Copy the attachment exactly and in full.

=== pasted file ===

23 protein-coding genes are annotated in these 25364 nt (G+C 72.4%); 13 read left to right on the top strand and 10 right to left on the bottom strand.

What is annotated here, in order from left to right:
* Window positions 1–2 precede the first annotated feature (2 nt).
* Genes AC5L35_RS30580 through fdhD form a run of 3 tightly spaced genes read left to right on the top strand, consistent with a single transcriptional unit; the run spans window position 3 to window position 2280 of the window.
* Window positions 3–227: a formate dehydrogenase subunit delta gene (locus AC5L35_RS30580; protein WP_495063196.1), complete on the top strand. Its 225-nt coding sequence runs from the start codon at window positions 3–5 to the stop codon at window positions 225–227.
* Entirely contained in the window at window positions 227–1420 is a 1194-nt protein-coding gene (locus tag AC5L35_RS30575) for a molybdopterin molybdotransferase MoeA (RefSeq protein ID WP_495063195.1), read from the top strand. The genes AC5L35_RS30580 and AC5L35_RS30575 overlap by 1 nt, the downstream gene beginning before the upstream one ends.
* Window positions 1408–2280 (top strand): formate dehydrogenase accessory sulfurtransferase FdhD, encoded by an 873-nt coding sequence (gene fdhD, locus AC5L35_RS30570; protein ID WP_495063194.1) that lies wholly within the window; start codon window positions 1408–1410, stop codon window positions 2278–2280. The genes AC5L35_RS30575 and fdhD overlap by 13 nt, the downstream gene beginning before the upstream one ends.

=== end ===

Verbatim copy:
23 protein-coding genes are annotated in these 25364 nt (G+C 72.4%); 13 read left to right on the top strand and 10 right to left on the bottom strand.

What is annotated here, in order from left to right:
* Window positions 1–2 precede the first annotated feature (2 nt).
* Genes AC5L35_RS30580 through fdhD form a run of 3 tightly spaced genes read left to right on the top strand, consistent with a single transcriptional unit; the run spans window position 3 to window position 2280 of the window.
* Window positions 3–227: a formate dehydrogenase subunit delta gene (locus AC5L35_RS30580; protein WP_495063196.1), complete on the top strand. Its 225-nt coding sequence runs from the start codon at window positions 3–5 to the stop codon at window positions 225–227.
* Entirely contained in the window at window positions 227–1420 is a 1194-nt protein-coding gene (locus tag AC5L35_RS30575) for a molybdopterin molybdotransferase MoeA (RefSeq protein ID WP_495063195.1), read from the top strand. The genes AC5L35_RS30580 and AC5L35_RS30575 overlap by 1 nt, the downstream gene beginning before the upstream one ends.
* Window positions 1408–2280 (top strand): formate dehydrogenase accessory sulfurtransferase FdhD, encoded by an 873-nt coding sequence (gene fdhD, locus AC5L35_RS30570; protein ID WP_495063194.1) that lies wholly within the window; start codon window positions 1408–1410, stop codon window positions 2278–2280. The genes AC5L35_RS30575 and fdhD overlap by 13 nt, the downstream gene beginning before the upstream one ends.